• inflammation;
  • lymphocytes;
  • major histocompatibility complex;
  • malaria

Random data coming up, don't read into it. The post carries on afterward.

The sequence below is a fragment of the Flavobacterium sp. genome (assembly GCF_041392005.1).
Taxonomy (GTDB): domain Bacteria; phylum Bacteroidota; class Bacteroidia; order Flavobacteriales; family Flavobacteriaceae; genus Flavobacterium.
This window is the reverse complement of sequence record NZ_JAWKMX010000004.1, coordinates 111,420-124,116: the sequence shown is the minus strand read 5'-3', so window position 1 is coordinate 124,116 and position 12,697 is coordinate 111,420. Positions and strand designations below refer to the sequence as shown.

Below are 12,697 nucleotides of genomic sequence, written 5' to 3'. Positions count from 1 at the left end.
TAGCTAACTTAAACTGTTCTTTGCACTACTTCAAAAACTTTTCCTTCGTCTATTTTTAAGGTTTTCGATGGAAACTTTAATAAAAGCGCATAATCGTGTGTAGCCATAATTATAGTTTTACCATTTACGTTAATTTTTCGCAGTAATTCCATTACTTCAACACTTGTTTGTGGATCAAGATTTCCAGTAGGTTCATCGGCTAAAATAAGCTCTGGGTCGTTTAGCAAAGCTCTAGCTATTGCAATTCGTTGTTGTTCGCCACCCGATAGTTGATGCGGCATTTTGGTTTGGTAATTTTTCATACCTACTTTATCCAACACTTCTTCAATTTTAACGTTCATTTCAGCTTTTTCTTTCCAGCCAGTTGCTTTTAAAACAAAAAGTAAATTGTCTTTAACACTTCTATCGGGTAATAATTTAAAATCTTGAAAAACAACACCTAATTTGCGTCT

The spleen is the main organ for immune defense during infection with Plasmodium parasites and splenomegaly is one of the major symptoms of such infections. Using a rodent model of Plasmodium yoelii infection, MHC class II+CD11c non-T, non-B cells in the spleen were characterized. Although the proportion of conventional dendritic cells was reduced, that of MHC II+CD11c non-T, non-B cells increased during the course of infection. The increase in this subpopulation was dependent on the presence of lymphocytes. Experiments using Rag-2−/− mice with adoptively transferred normal spleen cells indicated that these cells were non-lymphoid cells; however, their accumulation in the spleen during infection with P. yoelii depended on lymphocytes. Functionally, these MHC II+CD11c non-T, non-B cells were able to produce the proinflammatory cytokines alpha tumor necrosis factor and interleukin-6 in response to infected red blood cells, but had only a limited ability to activate antigen-specific CD4+ T cells. This study revealed a novel interaction between MHC II+CD11c non-lymphoid cells and lymphoid cells in the accumulations of these non-lymphoid cells in the spleen during infection with P. yoelii.